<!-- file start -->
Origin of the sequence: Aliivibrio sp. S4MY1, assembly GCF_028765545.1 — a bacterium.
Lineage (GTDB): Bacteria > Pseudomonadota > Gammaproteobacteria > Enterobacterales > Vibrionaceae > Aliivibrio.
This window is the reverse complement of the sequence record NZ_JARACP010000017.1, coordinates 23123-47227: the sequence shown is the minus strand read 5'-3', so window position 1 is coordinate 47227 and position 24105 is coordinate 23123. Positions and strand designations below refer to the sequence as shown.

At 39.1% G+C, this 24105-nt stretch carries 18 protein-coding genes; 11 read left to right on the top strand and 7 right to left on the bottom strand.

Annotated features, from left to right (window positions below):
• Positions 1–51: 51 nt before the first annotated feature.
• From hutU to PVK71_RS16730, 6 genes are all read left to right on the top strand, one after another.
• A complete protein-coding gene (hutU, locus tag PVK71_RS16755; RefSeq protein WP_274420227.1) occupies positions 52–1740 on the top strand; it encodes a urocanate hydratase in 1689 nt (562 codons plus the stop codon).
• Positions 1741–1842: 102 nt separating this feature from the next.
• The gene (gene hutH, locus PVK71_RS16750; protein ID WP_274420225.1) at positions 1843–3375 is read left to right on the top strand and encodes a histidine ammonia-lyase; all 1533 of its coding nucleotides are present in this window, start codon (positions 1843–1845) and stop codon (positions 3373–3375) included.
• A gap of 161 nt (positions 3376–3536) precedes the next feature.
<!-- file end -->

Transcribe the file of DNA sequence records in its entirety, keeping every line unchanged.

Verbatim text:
Origin of the sequence: Aliivibrio sp. S4MY1, assembly GCF_028765545.1 — a bacterium.
Lineage (GTDB): Bacteria > Pseudomonadota > Gammaproteobacteria > Enterobacterales > Vibrionaceae > Aliivibrio.
This window is the reverse complement of the sequence record NZ_JARACP010000017.1, coordinates 23123-47227: the sequence shown is the minus strand read 5'-3', so window position 1 is coordinate 47227 and position 24105 is coordinate 23123. Positions and strand designations below refer to the sequence as shown.

At 39.1% G+C, this 24105-nt stretch carries 18 protein-coding genes; 11 read left to right on the top strand and 7 right to left on the bottom strand.

Annotated features, from left to right (window positions below):
• Positions 1–51: 51 nt before the first annotated feature.
• From hutU to PVK71_RS16730, 6 genes are all read left to right on the top strand, one after another.
• A complete protein-coding gene (hutU, locus tag PVK71_RS16755; RefSeq protein WP_274420227.1) occupies positions 52–1740 on the top strand; it encodes a urocanate hydratase in 1689 nt (562 codons plus the stop codon).
• Positions 1741–1842: 102 nt separating this feature from the next.
• The gene (gene hutH, locus PVK71_RS16750; protein ID WP_274420225.1) at positions 1843–3375 is read left to right on the top strand and encodes a histidine ammonia-lyase; all 1533 of its coding nucleotides are present in this window, start codon (positions 1843–1845) and stop codon (positions 3373–3375) included.
• A gap of 161 nt (positions 3376–3536) precedes the next feature.